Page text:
Chances are, you flew the coop a while ago. Whether it’s been 15 years or 15 months, that time of living with your parents is gone. You grow up, freedom becomes yours, and you’re either eager to leave or you’re pushed out the door. You never really think a time will come again when you’re knocking on that all too familiar door, suitcase in hand, butterflies in your stomach, ready to tell the ‘rents that you’re back. No matter what the reason for your return, if you’re planning on living with your parents again, either on a short term or long term basis, there are ways to help make the transition and the long days of living there more bearable, if not a tad bit enjoyable. Here’s how…
Living far from your extended family can be tough, especially when raising kids. The majority of parents want their children to have close relationships with their extended family, but because of work or other circumstances, it isn’t possible to actually live close. Living far away doesn’t mean your kids can’t have amazing relationships with everyone in your family. Here are 4 ideas to guide you in fostering relationships with family far away.
As a new mom, we’ve all had that awkward moment where we are not sure if we can ask another mom for advice about feeding because we are afraid to start a breast vs. bottle debate.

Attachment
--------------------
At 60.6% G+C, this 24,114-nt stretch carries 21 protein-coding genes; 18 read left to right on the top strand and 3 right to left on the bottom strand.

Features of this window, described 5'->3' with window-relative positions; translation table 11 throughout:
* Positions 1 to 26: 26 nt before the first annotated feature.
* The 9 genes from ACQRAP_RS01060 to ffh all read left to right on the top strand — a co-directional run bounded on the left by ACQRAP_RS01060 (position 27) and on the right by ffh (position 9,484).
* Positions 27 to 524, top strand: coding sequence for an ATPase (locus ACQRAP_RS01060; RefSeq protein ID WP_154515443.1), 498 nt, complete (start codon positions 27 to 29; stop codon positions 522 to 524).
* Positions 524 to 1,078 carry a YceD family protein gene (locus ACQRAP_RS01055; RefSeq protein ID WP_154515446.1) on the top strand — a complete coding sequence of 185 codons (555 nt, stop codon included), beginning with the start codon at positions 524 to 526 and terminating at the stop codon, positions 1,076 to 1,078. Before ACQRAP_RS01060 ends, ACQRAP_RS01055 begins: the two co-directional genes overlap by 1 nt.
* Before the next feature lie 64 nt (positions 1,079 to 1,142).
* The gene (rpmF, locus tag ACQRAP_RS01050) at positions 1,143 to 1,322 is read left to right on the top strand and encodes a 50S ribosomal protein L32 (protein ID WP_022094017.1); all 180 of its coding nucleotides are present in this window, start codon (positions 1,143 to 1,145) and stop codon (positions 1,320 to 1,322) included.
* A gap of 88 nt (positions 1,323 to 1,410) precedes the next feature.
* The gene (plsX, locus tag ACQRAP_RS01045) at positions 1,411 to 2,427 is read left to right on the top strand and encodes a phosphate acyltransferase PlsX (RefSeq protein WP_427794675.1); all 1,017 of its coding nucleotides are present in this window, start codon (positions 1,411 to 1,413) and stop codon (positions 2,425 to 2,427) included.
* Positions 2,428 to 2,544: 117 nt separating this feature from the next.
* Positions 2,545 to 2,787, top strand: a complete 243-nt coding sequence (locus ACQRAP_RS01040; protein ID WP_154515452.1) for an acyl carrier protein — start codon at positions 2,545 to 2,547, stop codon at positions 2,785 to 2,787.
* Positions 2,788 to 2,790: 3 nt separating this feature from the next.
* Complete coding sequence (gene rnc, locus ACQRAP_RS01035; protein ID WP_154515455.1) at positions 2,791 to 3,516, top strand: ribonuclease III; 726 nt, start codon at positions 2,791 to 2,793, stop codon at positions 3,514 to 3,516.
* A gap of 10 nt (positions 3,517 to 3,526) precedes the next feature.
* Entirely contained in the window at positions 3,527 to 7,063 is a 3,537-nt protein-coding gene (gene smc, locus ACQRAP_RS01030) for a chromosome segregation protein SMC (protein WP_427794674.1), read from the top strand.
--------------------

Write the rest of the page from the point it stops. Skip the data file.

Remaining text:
If you feed your infant formula, breastfeeding moms think you don’t care about the health of your baby. If you are a breastfeeding mom, formula feeding moms think you are an exhibitionist that feels superior to them. A few extremely negative people may hold those opinions. However, the overwhelming majority of moms just do the best they can and spend more time feeling judged themselves rather than actually judging others.
It’s time to start thinking about having sex again. What? That doesn’t sounds appealing? Whether it be the fear of pain or your physical changes psyching you out, you’re not alone on wanting to skip out on your once-favorite nighttime activity. We have a few tips to get you back in the swing of things, when you’re ready.
When you’re dating, you absorb information about your significant other like a sponge. You dissect his words, searching for deeper meanings. You peel back the layers of his stories, clinging to each delicious detail in hopes of uncovering even more insight into who he was, who he is and who he might become. You stare at his smile, taking mental note of all of the things that bring it to the surface of his intriguing face. You observe his mannerisms, keeping tabs on what makes him tick. You find yourself craving knowledge about him every time you’re in his presence, and even when you’re not. You want to know all there is to know about this new person in your life. You want to understand what makes him the man you find yourself falling in love with.
It’s no secret that life changes in many amazing and challenging ways when a little baby arrives on the scene. Parents have nine months to stock the nursery, wash the onesies, and read the parenting books before bringing home their bundle of joy. However, not much is said about how Junior’s arrival will impact perhaps the most important relationship in the family: the parents’ marriage.